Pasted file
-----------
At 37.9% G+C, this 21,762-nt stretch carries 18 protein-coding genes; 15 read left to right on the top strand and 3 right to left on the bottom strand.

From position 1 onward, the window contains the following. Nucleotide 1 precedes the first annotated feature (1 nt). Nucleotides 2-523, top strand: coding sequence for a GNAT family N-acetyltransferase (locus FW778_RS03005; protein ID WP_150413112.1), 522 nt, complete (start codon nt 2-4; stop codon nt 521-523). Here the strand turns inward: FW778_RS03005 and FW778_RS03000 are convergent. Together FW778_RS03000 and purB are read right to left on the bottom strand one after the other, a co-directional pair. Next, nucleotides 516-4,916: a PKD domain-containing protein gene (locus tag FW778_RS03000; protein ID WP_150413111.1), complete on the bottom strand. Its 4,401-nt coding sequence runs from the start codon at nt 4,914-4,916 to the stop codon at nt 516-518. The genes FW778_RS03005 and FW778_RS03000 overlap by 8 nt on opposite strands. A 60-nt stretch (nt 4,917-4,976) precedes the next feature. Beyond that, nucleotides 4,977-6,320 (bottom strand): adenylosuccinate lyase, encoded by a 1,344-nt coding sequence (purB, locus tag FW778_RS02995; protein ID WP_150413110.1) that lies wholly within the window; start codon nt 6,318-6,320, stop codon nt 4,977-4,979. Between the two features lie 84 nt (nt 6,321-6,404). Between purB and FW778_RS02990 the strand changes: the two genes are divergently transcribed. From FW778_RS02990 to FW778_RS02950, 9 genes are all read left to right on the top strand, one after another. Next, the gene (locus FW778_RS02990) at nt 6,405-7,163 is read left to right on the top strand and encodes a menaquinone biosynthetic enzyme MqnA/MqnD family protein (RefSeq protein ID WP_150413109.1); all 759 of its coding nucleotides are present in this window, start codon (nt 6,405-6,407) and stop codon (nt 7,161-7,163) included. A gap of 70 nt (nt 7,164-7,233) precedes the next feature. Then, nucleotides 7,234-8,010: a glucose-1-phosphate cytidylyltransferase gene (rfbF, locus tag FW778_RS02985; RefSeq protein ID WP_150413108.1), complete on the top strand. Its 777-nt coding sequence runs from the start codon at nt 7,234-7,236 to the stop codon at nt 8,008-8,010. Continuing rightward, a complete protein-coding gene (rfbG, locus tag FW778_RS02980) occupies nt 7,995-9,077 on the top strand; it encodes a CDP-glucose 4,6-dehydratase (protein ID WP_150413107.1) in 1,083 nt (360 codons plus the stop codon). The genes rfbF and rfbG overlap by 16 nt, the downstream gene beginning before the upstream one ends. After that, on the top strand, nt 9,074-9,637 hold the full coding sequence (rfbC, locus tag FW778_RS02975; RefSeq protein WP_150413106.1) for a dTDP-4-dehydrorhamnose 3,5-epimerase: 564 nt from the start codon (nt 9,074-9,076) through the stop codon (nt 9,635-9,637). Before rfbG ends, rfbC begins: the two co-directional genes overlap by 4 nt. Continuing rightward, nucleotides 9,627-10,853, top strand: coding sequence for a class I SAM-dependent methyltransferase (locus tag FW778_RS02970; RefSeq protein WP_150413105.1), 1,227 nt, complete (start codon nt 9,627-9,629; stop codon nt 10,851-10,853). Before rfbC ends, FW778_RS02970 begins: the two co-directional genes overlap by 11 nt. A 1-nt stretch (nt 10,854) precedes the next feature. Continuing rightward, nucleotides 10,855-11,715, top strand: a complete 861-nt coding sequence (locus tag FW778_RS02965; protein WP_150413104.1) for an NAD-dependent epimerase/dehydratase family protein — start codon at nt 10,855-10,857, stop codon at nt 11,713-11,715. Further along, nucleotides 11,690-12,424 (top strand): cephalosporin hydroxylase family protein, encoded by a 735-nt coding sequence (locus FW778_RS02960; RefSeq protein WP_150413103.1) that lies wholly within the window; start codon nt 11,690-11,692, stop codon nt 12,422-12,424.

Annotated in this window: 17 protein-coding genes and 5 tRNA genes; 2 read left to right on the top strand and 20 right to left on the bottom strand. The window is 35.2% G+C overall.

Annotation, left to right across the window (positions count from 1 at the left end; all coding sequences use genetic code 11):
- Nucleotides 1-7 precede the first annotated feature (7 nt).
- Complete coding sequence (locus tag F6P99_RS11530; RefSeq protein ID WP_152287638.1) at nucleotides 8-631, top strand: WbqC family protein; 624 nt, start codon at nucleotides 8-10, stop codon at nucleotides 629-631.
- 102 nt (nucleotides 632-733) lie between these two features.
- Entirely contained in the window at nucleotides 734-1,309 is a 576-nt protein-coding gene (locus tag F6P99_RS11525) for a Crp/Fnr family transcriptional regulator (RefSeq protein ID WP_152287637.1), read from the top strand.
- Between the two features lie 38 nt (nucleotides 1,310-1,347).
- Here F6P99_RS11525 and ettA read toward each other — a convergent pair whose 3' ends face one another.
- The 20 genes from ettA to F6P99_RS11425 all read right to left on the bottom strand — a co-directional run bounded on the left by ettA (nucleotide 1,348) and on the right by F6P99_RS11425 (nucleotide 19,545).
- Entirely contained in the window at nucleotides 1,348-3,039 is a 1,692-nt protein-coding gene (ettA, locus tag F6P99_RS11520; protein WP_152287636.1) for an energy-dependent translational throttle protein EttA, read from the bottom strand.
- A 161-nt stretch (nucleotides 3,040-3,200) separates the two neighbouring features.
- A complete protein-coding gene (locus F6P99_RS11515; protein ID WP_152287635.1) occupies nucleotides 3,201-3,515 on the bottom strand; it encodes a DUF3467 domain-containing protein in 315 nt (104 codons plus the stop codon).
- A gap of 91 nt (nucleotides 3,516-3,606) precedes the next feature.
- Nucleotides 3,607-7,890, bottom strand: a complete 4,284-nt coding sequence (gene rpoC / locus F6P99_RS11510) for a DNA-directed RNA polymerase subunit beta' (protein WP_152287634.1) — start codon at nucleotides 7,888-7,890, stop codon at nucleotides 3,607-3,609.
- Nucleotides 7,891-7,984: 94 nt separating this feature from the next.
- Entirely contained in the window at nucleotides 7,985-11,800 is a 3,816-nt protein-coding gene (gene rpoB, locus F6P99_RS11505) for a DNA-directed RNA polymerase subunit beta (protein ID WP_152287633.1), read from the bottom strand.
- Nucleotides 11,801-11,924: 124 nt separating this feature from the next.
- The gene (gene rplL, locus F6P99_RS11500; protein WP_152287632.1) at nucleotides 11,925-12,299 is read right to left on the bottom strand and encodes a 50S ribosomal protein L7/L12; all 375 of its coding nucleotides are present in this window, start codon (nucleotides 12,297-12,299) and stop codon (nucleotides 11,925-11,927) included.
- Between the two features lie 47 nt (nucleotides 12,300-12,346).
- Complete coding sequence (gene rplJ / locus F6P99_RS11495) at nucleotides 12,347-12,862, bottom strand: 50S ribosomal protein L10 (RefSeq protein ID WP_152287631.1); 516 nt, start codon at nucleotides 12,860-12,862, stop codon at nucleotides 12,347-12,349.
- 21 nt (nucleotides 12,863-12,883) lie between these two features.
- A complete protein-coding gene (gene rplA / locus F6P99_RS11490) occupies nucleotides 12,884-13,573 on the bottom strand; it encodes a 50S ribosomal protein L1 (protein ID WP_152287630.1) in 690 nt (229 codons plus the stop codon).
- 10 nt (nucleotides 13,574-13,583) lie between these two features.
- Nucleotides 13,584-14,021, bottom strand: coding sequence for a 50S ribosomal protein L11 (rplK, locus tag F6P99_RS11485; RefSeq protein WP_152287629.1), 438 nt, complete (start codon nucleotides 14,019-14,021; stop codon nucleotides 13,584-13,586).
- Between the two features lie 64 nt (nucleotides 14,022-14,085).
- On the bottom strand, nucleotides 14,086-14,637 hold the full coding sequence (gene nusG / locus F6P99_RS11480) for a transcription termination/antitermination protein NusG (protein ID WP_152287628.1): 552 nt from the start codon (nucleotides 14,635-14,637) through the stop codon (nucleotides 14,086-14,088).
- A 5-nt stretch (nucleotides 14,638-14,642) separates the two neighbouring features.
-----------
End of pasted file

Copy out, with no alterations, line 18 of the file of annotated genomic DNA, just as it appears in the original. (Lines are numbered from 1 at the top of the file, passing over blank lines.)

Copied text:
- Entirely contained in the window at nucleotides 7,985-11,800 is a 3,816-nt protein-coding gene (gene rpoB, locus F6P99_RS11505) for a DNA-directed RNA polymerase subunit beta (protein ID WP_152287633.1), read from the bottom strand.